Scott Duncan from Cranbourne East Primary School recently spoke at TeachMeet Melbourne at the State Library of Victoria. His school has begun using Blackboard Collaborate to run online assemblies. This post, which originally appeared on his blog, details the process.
Cranbourne East Primary School shares a site and facilities with the local secondary college. Given the size of our school population and available facilities, we found we didn’t have a large enough space to accommodate a whole school assembly. We looked into alternative methods of delivery and began broadcasting assemblies using web conferencing.
We run sessions using Blackboard Collaborate, previously known as Elluminate, and publish them through our school website. Parents and members of the community who subscribe to our school website receive an e-mail notification when the session becomes available.
Every seven days (our school works on a 7 day rotating timetable cycle) I create a session and post the link on the school website. I also develop and upload PowerPoint slides and a recording of the National Anthem.
Our principal and school captains host the assembly and co-moderate the session. We meet about 15 minutes prior to the session and run through the agenda and slides.
Our online assemblies generally include:
- A technical run through (audio setup, using the mic etc…) and reminders about acceptable use of Blackboard Collaborate for new users and parents at home
- Welcome to country led by our school captains
- The National Anthem – words appear on slides and we use the multimedia function to send out the music
- Sign of the week – AUSLAN is our LOTE and each week our AUSLAN teacher uses the video tool to demonstrate a new sign for the week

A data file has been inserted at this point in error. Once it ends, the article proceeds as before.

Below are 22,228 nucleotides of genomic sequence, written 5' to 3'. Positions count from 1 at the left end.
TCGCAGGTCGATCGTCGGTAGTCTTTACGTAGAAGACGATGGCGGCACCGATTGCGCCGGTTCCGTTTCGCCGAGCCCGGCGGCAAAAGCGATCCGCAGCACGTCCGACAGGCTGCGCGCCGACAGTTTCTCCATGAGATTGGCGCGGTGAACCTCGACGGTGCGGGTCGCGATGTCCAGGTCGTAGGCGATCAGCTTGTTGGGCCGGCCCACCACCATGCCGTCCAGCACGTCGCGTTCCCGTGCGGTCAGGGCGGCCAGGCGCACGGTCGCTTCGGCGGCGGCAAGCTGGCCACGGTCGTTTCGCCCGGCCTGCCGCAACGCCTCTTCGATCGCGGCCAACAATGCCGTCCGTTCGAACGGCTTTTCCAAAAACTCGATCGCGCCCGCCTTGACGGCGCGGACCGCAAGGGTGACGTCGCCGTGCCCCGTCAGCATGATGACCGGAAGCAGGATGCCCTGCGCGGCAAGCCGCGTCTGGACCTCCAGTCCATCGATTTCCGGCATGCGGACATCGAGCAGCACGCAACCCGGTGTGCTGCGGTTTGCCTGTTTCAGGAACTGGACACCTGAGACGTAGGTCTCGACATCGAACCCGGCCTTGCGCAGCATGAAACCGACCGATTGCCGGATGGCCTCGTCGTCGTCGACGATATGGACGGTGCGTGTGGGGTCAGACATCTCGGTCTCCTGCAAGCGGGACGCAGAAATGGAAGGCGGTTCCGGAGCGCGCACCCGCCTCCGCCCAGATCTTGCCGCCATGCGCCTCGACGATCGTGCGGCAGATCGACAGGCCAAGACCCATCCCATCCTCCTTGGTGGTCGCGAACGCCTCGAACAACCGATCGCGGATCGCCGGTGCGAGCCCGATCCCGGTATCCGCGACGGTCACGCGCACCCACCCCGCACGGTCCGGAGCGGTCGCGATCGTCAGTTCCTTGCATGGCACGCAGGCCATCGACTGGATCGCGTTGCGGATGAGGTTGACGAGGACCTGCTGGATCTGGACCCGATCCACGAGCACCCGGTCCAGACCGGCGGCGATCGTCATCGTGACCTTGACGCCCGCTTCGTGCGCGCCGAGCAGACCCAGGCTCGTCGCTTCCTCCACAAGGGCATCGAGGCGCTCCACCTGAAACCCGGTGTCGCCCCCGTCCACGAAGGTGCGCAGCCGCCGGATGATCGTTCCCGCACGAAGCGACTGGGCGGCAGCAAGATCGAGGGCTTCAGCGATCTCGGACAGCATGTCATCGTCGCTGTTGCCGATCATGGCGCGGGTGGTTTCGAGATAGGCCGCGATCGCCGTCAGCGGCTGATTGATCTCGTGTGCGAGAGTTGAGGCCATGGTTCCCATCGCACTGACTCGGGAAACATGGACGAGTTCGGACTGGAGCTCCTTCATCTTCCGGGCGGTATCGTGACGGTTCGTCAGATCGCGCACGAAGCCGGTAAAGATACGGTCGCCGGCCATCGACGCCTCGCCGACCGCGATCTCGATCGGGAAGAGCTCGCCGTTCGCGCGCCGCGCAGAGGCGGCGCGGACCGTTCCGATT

- Principal’s report – we cross to the Principals office where our principal uses slides, video and/or audio tools to present his report
- Student performances are broadcast using audio and video tools
- Shining Star Awards – the award co-ordinator creates slides which I include in the overall presentation, school captains read out winners’ names (we only publish first names due to cybersafety and privacy) and students collect their awards from the office at the end of the day
- Mathletics update – the numeracy co-ordinator uses audio tools to present an update on students’ mathletics achievements
- House Points – our house captains read out weekly results and scores appear on slides
- Any other teacher announcements – staff use the ‘raise hand’ tool to indicate they have something to share and use the microphone tool to talk
- Assembly recordings are published to our school website for those who miss the ‘live’ session.
Since we began using web conferencing, staff are considering ways to they can use the software with students. Parents who can’t come to assemblies can now participate from home, watch recordings and see students’ awards and presentations . The online assembly program has also helped students develop speaking and listening skills.
I hope to expand the program and involve more students, train more teachers as moderators and investigate ways we can involve people from the broader community.
You can see Scott’s presentation at TeachMeet Melbourne here.
Image credit: T.P. Bennett, (1915) Assembly in hall [picture], State Library of Victoria Pictures Collection